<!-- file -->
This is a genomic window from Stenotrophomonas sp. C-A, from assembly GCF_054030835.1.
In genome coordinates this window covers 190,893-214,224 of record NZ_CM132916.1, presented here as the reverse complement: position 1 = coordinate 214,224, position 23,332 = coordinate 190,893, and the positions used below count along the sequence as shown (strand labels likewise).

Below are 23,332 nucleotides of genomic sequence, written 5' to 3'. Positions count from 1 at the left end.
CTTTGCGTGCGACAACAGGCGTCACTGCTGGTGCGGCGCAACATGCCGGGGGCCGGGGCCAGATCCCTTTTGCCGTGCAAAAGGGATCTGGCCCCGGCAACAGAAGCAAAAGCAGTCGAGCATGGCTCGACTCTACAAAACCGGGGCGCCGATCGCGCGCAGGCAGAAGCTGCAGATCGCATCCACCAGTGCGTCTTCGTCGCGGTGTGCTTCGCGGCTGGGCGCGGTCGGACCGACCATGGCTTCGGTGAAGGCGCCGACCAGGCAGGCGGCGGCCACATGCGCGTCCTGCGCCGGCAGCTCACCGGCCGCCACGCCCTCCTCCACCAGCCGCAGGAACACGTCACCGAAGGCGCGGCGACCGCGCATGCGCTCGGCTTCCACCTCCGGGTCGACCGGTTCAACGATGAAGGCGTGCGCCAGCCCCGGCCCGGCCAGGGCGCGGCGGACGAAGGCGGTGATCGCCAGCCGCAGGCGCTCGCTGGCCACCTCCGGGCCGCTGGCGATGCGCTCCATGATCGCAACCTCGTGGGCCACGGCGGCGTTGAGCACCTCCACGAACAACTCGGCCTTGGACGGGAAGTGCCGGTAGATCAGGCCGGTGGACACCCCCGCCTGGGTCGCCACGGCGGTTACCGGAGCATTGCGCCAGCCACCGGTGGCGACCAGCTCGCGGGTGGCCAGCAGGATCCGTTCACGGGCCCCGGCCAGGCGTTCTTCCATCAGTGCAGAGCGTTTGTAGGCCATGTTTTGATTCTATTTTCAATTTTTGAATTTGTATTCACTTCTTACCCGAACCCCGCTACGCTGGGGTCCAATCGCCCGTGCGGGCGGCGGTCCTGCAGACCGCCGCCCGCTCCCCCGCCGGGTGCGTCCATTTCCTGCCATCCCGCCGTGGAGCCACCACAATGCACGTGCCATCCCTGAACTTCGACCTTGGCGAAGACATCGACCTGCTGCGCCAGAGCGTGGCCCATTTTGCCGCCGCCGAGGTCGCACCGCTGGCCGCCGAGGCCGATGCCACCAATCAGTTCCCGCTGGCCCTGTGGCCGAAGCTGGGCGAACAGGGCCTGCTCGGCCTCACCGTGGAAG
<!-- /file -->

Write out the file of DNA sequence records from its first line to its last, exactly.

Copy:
This is a genomic window from Stenotrophomonas sp. C-A, from assembly GCF_054030835.1.
In genome coordinates this window covers 190,893-214,224 of record NZ_CM132916.1, presented here as the reverse complement: position 1 = coordinate 214,224, position 23,332 = coordinate 190,893, and the positions used below count along the sequence as shown (strand labels likewise).

Below are 23,332 nucleotides of genomic sequence, written 5' to 3'. Positions count from 1 at the left end.
CTTTGCGTGCGACAACAGGCGTCACTGCTGGTGCGGCGCAACATGCCGGGGGCCGGGGCCAGATCCCTTTTGCCGTGCAAAAGGGATCTGGCCCCGGCAACAGAAGCAAAAGCAGTCGAGCATGGCTCGACTCTACAAAACCGGGGCGCCGATCGCGCGCAGGCAGAAGCTGCAGATCGCATCCACCAGTGCGTCTTCGTCGCGGTGTGCTTCGCGGCTGGGCGCGGTCGGACCGACCATGGCTTCGGTGAAGGCGCCGACCAGGCAGGCGGCGGCCACATGCGCGTCCTGCGCCGGCAGCTCACCGGCCGCCACGCCCTCCTCCACCAGCCGCAGGAACACGTCACCGAAGGCGCGGCGACCGCGCATGCGCTCGGCTTCCACCTCCGGGTCGACCGGTTCAACGATGAAGGCGTGCGCCAGCCCCGGCCCGGCCAGGGCGCGGCGGACGAAGGCGGTGATCGCCAGCCGCAGGCGCTCGCTGGCCACCTCCGGGCCGCTGGCGATGCGCTCCATGATCGCAACCTCGTGGGCCACGGCGGCGTTGAGCACCTCCACGAACAACTCGGCCTTGGACGGGAAGTGCCGGTAGATCAGGCCGGTGGACACCCCCGCCTGGGTCGCCACGGCGGTTACCGGAGCATTGCGCCAGCCACCGGTGGCGACCAGCTCGCGGGTGGCCAGCAGGATCCGTTCACGGGCCCCGGCCAGGCGTTCTTCCATCAGTGCAGAGCGTTTGTAGGCCATGTTTTGATTCTATTTTCAATTTTTGAATTTGTATTCACTTCTTACCCGAACCCCGCTACGCTGGGGTCCAATCGCCCGTGCGGGCGGCGGTCCTGCAGACCGCCGCCCGCTCCCCCGCCGGGTGCGTCCATTTCCTGCCATCCCGCCGTGGAGCCACCACAATGCACGTGCCATCCCTGAACTTCGACCTTGGCGAAGACATCGACCTGCTGCGCCAGAGCGTGGCCCATTTTGCCGCCGCCGAGGTCGCACCGCTGGCCGCCGAGGCCGATGCCACCAATCAGTTCCCGCTGGCCCTGTGGCCGAAGCTGGGCGAACAGGGCCTGCTCGGCCTCACCGTGGAAG